Of the few papers with research ethics content, researcher bias and positionality, mindset, self-reflection, and community engagement were the themes. Rituals of gift- and tobacco-giving were discussed once. The irrelevance of the process of Western approaches to consent in another: “These elders found the usual research format of consent forms, confidentiality, and data collection highly amusing, and as one said, he ‘would never participate in such nonsense.’ Nevertheless, they humored me by signing consent for participation in an ethics committee-approved interview study. They considered themselves to be my teachers and were satisfied when I could repeat back what they had said correctly” [24].


Neuroscience initiatives must embrace the perspectives of the diverse communities they strive to benefit to truly meet the goal of global collaboration. In this scoping review of 66 academic articles about global Indigenous peoples’ perspectives on the brain and mind we located a heterogenous body of literature to which neuroscientists can refer to incorporate these perspectives into their work. Several key features of this literature distinguish it from the biomedical models of disease, healing, and treatment that dominate neuroscience research and clinical practice.

The first reference feature of this work is the holistic view on brain health and significant focus on mental wellness. While the foci of the articles spanned major neurologic, mental health and other conditions familiar to biomedical communities, notions of the mind, wellness/well-being, spirituality and relationships were woven throughout. Concepts of wellness often included considerations of family, community and society more broadly, as was described by Watts, who explored substance dependency and recovery: “The Healing Forest program starts with the premise that an ailing individual tree, once healed and returned to a forest where the soil remains diseased, will become diseased again itself. A forest cannot heal unless harmful elements present in its soil are removed and replaced with healthy elements” [25].

Spiritual elements of well-being were also prevalent in descriptions of the etiology, classification and treatment of various disturbances and illnesses: “Spirituality is acknowledged by many Indigenous people to be the strengthening foundation of all of the domains of (social and emotional wellbeing), of a ‘deep wellbeing’ (Grieves, 2006, p. 52) and the source of healing” [26].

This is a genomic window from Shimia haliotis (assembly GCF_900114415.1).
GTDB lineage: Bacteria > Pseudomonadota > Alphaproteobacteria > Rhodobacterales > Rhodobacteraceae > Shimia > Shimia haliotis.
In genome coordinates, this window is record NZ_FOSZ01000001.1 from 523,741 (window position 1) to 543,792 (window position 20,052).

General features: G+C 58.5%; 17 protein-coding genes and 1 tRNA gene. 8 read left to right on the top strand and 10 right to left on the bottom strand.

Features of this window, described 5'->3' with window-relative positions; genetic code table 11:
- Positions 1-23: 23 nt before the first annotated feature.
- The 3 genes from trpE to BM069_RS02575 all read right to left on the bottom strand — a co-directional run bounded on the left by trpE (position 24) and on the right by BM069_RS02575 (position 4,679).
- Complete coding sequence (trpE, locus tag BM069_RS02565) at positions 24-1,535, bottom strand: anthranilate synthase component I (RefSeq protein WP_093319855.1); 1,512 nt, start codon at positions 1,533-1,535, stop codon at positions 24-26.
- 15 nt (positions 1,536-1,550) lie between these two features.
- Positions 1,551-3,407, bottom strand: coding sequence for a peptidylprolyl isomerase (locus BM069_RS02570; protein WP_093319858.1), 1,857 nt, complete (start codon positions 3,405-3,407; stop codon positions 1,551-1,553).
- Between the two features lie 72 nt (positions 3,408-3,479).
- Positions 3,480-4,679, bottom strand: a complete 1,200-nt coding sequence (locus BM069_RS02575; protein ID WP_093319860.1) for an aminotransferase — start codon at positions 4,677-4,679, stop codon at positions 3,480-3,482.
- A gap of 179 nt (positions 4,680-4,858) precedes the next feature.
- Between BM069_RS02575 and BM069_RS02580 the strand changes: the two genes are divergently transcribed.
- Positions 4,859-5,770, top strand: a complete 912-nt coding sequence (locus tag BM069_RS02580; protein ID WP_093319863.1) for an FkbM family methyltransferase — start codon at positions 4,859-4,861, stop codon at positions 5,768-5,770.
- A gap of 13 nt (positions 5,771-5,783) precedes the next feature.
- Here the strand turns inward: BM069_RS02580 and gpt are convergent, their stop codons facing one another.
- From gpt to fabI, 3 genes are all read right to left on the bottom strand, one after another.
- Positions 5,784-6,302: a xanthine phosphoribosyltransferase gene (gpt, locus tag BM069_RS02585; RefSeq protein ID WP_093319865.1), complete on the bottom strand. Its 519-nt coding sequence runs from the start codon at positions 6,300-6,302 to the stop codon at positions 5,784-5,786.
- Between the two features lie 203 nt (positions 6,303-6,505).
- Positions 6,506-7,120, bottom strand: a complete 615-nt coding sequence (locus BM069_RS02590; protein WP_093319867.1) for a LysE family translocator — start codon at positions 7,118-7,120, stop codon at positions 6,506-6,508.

A second defining feature of this literature is the unique ethics themes. Incorporating considerations including culture, colonization, and access are crucial to the collaborative way forward for neuroscience that we are envisioning and were described in a significant portion of the literature. Less prevalent in the literature we found, though of critical importance, was Indigenous research ethics. For example, many articles lacked statements by the authors that indicated their positionality and relationship relative to the Indigenous communities they studied. As described through the principles of OCAP® (The First Nations principles of ownership, control, access, and possession) that are regarded as the minimum standard for research with First Nations peoples in Canada together with Chapter 9 of the Tri-Council Policy Statement 2 (TCPS 2), ownership, control, access, and possession are essential (https://fnigc.ca/ocap-training/; [83]). As such, impactful and respectful research with Indigenous populations must involve deep, meaningful collaboration: “(…) the larger project to recover (historically subjugated) Indigenous knowledges will not succeed in influencing scholars and professionals in psychology absent processes of robust community engagement” [27].

A promising feature of the body of literature we studied was the increasing publication trend over time that may be taken as proxy measure of a growing interest and motivation within academia to understand and incorporate Indigenous perspectives. The increase started close to the millennium and may be associated with the global Indigenous rights movement catalyzed by the United Nations in the 1980s and recognized in the UNDRIP in 2007.


The literature we located was mainly about Indigenous communities in the Americas and Oceania, which limits applicability to populations in Africa and Asia. There were few corresponding authors outside of Canada, USA, Australia, and New Zealand. This limitation may reflect a need for more scholarship led by authors and institutions in underresourced countries, the constraints of the methods and global reach of the databases searched [84], the exclusion of non-English language titles and abstracts, or a combination of these phenomena.

Our decision to focus on Indigenous groups globally was based on the articulation of their shared rights in UNDRIP, but the importance of the specificity and distinctiveness of individual communities cannot be overemphasized. Similarly, there is diversity within Euro-Western biomedical understandings of the brain. It is not our intention to fabricate a binary distinction per se between these two knowledge systems. The scoping review methodology focuses on commonalities and generalizations; the ability to provide in depth analyses of content is necessarily limited.